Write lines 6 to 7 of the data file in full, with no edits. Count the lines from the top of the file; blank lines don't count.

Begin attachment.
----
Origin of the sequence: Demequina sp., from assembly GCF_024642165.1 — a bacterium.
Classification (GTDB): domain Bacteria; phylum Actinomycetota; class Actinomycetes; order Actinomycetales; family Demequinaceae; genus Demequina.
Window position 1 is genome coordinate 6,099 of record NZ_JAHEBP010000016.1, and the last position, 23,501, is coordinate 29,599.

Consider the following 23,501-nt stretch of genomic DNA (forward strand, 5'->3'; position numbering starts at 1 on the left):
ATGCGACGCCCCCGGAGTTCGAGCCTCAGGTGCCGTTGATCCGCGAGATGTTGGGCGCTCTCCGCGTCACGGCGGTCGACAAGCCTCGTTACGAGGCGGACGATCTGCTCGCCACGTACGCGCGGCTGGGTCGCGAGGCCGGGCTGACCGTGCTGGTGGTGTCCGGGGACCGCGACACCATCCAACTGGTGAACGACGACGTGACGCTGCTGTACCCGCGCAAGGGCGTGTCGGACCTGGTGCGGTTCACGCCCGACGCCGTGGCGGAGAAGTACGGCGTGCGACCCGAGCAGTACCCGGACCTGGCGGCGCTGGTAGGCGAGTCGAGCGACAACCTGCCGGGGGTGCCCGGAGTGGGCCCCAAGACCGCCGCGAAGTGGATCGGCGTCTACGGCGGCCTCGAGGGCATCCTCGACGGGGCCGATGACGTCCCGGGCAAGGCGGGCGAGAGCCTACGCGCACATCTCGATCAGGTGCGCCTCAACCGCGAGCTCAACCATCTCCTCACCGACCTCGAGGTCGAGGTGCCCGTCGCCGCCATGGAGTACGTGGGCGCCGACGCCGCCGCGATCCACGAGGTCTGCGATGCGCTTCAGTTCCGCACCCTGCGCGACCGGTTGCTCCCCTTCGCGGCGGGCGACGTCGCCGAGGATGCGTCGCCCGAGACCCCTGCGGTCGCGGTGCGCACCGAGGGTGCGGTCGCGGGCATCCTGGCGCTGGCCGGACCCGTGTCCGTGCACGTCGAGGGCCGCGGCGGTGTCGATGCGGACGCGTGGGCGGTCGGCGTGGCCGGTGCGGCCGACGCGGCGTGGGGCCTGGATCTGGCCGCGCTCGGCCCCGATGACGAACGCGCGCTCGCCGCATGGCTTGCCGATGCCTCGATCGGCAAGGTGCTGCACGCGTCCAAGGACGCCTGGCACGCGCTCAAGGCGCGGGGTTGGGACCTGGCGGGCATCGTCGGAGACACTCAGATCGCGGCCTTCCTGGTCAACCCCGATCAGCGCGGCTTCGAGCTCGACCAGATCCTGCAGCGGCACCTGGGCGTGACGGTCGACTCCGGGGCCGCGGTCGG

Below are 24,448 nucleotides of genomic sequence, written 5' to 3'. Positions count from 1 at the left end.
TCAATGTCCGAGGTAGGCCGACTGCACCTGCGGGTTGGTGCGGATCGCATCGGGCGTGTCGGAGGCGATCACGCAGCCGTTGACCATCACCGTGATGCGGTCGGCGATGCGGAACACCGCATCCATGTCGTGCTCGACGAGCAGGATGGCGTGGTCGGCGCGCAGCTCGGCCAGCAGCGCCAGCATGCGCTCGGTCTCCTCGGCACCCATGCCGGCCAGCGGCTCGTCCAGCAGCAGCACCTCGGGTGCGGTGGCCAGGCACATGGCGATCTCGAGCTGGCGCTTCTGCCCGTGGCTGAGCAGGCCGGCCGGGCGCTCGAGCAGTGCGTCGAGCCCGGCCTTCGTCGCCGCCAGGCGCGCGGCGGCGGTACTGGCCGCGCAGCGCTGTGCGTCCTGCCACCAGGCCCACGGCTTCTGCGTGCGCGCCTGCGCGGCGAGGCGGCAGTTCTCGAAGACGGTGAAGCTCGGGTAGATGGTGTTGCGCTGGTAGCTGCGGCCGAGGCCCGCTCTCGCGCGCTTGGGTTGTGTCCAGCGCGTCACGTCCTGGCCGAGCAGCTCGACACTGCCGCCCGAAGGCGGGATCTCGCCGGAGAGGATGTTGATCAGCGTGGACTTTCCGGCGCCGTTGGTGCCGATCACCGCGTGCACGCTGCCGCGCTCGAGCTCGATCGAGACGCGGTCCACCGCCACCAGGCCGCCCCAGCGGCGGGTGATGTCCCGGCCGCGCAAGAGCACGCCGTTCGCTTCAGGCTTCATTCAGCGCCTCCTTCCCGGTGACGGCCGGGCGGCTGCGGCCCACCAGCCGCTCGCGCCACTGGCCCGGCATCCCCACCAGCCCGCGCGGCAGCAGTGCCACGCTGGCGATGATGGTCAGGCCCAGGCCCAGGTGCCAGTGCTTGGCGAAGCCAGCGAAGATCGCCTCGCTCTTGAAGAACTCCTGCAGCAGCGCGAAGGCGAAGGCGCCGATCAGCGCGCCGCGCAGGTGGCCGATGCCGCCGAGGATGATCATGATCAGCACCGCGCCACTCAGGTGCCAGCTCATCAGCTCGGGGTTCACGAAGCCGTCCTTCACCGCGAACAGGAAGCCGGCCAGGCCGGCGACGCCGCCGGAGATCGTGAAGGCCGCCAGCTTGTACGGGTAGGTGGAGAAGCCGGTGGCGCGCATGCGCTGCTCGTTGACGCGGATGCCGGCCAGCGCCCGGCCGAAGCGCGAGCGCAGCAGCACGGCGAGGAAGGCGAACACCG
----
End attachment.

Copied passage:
Below are 24,448 nucleotides of genomic sequence, written 5' to 3'. Positions count from 1 at the left end.
TCAATGTCCGAGGTAGGCCGACTGCACCTGCGGGTTGGTGCGGATCGCATCGGGCGTGTCGGAGGCGATCACGCAGCCGTTGACCATCACCGTGATGCGGTCGGCGATGCGGAACACCGCATCCATGTCGTGCTCGACGAGCAGGATGGCGTGGTCGGCGCGCAGCTCGGCCAGCAGCGCCAGCATGCGCTCGGTCTCCTCGGCACCCATGCCGGCCAGCGGCTCGTCCAGCAGCAGCACCTCGGGTGCGGTGGCCAGGCACATGGCGATCTCGAGCTGGCGCTTCTGCCCGTGGCTGAGCAGGCCGGCCGGGCGCTCGAGCAGTGCGTCGAGCCCGGCCTTCGTCGCCGCCAGGCGCGCGGCGGCGGTACTGGCCGCGCAGCGCTGTGCGTCCTGCCACCAGGCCCACGGCTTCTGCGTGCGCGCCTGCGCGGCGAGGCGGCAGTTCTCGAAGACGGTGAAGCTCGGGTAGATGGTGTTGCGCTGGTAGCTGCGGCCGAGGCCCGCTCTCGCGCGCTTGGGTTGTGTCCAGCGCGTCACGTCCTGGCCGAGCAGCTCGACACTGCCGCCCGAAGGCGGGATCTCGCCGGAGAGGATGTTGATCAGCGTGGACTTTCCGGCGCCGTTGGTGCCGATCACCGCGTGCACGCTGCCGCGCTCGAGCTCGATCGAGACGCGGTCCACCGCCACCAGGCCGCCCCAGCGGCGGGTGATGTCCCGGCCGCGCAAGAGCACGCCGTTCGCTTCAGGCTTCATTCAGCGCCTCCTTCCCGGTGACGGCCGGGCGGCTGCGGCCCACCAGCCGCTCGCGCCACTGGCCCGGCATCCCCACCAGCCCGCGCGGCAGCAGTGCCACGCTGGCGATGATGGTCAGGCCCAGGCCCAGGTGCCAGTGCTTGGCGAAGCCAGCGAAGATCGCCTCGCTCTTGAAGAACTCCTGCAGCAGCGCGAAGGCGAAGGCGCCGATCAGCGCGCCGCGCAGGTGGCCGATGCCGCCGAGGATGATCATGATCAGCACCGCGCCACTCAGGTGCCAGCTCATCAGCTCGGGGTTCACGAAGCCGTCCTTCACCGCGAACAGGAAGCCGGCCAGGCCGGCGACGCCGCCGGAGATCGTGAAGGCCGCCAGCTTGTACGGGTAGGTGGAGAAGCCGGTGGCGCGCATGCGCTGCTCGTTGACGCGGATGCCGGCCAGCGCCCGGCCGAAGCGCGAGCGCAGCAGCACGGCGAGGAAGGCGAACACCG